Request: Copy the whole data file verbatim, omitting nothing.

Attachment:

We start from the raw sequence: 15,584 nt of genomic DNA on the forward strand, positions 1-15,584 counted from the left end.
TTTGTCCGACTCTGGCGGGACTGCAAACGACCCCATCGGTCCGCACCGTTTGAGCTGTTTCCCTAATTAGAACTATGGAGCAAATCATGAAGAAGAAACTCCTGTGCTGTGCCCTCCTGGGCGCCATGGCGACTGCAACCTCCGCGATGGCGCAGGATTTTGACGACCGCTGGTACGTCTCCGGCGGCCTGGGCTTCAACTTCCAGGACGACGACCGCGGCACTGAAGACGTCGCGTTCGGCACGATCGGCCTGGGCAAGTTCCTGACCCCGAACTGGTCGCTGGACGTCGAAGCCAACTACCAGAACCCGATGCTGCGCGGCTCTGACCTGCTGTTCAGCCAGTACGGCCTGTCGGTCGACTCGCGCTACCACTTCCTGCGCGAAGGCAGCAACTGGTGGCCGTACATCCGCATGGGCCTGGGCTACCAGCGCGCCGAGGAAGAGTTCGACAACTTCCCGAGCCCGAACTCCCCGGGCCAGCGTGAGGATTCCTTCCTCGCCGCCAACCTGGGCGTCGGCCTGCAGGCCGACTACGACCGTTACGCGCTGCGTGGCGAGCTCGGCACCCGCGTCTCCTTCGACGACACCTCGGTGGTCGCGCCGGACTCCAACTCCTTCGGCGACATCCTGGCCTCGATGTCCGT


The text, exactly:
We start from the raw sequence: 15,584 nt of genomic DNA on the forward strand, positions 1-15,584 counted from the left end.
TTTGTCCGACTCTGGCGGGACTGCAAACGACCCCATCGGTCCGCACCGTTTGAGCTGTTTCCCTAATTAGAACTATGGAGCAAATCATGAAGAAGAAACTCCTGTGCTGTGCCCTCCTGGGCGCCATGGCGACTGCAACCTCCGCGATGGCGCAGGATTTTGACGACCGCTGGTACGTCTCCGGCGGCCTGGGCTTCAACTTCCAGGACGACGACCGCGGCACTGAAGACGTCGCGTTCGGCACGATCGGCCTGGGCAAGTTCCTGACCCCGAACTGGTCGCTGGACGTCGAAGCCAACTACCAGAACCCGATGCTGCGCGGCTCTGACCTGCTGTTCAGCCAGTACGGCCTGTCGGTCGACTCGCGCTACCACTTCCTGCGCGAAGGCAGCAACTGGTGGCCGTACATCCGCATGGGCCTGGGCTACCAGCGCGCCGAGGAAGAGTTCGACAACTTCCCGAGCCCGAACTCCCCGGGCCAGCGTGAGGATTCCTTCCTCGCCGCCAACCTGGGCGTCGGCCTGCAGGCCGACTACGACCGTTACGCGCTGCGTGGCGAGCTCGGCACCCGCGTCTCCTTCGACGACACCTCGGTGGTCGCGCCGGACTCCAACTCCTTCGGCGACATCCTGGCCTCGATGTCCGT